Jason did, in fact, look like a movie star. With his clear, flawless skin, aqua eyes, square jaw and confident mannerisms, he gave the impression of royalty without the pretension.
“See the goofy looking fellow behind me?” Jason said. Sabrina peeked over his shoulder to scrutinize me. “That’s my father. His name is Seth. I’m a star in a few of his movies.” He drew close as if to share a great secret with her. “The one he likes to show the most would be me scoring my first goal in my first soccer game--for the other team.”
Sabrina snorted a laugh and bumped her head against Jason. It had taken him less than a minute to win her over,
“My Daddy’s name is Bud,” Sabrina said. “He ran away last year because he’s afraid of being my father.”
Mommy grimaced. “He doesn’t need to know that, Brina.”
“Well,” Jason said, brushing his knees off, “I’d better go fix your cart.”
“Are you going to fix our car, too?” Sabrina said.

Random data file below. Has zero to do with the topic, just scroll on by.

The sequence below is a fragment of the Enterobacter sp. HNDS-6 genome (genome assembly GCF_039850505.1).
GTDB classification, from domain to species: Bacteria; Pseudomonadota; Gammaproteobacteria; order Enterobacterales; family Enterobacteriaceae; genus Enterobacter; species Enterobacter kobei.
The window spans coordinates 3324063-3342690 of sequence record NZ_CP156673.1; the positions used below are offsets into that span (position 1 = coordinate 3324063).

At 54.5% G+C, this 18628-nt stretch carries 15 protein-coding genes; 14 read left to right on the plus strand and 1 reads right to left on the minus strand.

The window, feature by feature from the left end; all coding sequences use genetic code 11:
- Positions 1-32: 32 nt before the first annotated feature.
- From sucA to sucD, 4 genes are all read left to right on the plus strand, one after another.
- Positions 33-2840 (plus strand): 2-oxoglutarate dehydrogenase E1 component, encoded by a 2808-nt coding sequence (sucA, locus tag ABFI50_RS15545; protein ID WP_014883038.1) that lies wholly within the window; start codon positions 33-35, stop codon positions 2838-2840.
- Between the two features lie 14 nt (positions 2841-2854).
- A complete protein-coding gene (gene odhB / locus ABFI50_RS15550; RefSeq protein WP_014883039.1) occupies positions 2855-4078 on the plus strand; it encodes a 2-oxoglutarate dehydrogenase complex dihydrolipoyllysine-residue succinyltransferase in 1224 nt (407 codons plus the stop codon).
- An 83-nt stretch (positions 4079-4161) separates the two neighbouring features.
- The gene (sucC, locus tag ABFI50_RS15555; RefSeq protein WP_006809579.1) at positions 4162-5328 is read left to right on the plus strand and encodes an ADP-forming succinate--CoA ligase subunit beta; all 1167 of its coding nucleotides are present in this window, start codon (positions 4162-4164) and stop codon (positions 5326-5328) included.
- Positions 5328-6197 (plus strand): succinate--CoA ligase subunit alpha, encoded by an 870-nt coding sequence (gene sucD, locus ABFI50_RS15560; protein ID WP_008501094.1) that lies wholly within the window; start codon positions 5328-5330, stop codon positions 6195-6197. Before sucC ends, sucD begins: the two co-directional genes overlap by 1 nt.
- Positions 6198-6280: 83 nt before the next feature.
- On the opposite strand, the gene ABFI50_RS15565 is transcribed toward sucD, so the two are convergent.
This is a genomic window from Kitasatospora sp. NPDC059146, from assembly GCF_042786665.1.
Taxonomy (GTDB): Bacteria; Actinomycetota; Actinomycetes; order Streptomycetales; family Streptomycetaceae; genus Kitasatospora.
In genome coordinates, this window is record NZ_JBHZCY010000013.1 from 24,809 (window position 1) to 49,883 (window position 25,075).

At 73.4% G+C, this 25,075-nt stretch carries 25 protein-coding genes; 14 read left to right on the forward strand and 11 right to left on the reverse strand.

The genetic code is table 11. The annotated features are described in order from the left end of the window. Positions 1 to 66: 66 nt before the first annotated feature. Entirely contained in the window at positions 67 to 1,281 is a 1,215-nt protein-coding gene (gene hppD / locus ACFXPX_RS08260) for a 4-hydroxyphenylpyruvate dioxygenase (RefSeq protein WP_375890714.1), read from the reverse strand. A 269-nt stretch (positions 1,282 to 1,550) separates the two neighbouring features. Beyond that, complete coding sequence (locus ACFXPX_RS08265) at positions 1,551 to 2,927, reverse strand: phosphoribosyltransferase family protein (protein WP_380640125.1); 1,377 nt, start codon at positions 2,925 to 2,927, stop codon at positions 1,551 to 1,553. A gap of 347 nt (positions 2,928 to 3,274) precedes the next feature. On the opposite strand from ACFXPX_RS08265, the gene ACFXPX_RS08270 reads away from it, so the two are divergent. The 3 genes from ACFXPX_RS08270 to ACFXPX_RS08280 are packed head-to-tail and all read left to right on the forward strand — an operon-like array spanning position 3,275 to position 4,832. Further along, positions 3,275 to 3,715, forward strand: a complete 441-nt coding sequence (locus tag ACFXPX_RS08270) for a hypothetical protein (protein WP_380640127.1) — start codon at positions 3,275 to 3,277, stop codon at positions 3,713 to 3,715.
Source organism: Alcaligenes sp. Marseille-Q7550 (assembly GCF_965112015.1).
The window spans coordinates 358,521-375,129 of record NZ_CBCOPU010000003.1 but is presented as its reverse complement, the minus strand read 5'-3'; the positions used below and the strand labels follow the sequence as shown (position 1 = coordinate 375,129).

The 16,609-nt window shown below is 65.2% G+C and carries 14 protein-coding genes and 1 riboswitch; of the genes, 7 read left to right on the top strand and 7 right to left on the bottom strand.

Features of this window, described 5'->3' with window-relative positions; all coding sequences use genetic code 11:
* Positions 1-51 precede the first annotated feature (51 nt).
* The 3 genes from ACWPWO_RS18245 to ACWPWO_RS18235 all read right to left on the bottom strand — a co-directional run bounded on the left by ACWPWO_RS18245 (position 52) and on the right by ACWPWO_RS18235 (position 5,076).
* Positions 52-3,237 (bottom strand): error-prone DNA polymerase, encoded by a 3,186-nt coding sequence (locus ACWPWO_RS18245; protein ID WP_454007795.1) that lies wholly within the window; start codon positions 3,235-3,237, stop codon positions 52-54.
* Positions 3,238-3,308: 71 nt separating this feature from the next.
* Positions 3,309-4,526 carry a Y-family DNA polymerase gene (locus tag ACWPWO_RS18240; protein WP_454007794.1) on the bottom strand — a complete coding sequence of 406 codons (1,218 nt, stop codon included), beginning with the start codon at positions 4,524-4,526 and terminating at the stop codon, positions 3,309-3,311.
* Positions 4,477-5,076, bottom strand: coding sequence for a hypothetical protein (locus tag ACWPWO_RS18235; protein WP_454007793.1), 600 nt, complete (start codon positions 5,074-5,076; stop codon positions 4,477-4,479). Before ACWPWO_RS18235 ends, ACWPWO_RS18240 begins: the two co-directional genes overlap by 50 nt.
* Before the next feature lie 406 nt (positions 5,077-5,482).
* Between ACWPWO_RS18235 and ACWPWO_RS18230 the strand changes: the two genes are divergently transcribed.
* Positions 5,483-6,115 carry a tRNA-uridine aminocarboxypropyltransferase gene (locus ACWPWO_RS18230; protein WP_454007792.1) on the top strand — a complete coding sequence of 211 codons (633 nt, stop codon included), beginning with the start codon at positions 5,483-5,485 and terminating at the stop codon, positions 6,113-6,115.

“What’s wrong with your car?” Jason asked.
The woman groaned. “It has a flat. When it rains it pours.”
“My dad’s an expert in that department.” Jason held his hand out for the keys.
“No, no. I can’t--”
“He’ll have it changed before I get back with the cart,” Jason said.
The woman had been standing sideways, like a wide receiver on the scrimmage line, waiting for the snap before streaking down field. She turned to find the keys in her purse and exposed a long purple scar that ran down the side of her face. I would have three just like it in forty-eight hours. She saw my expression and quickly covered her cheek.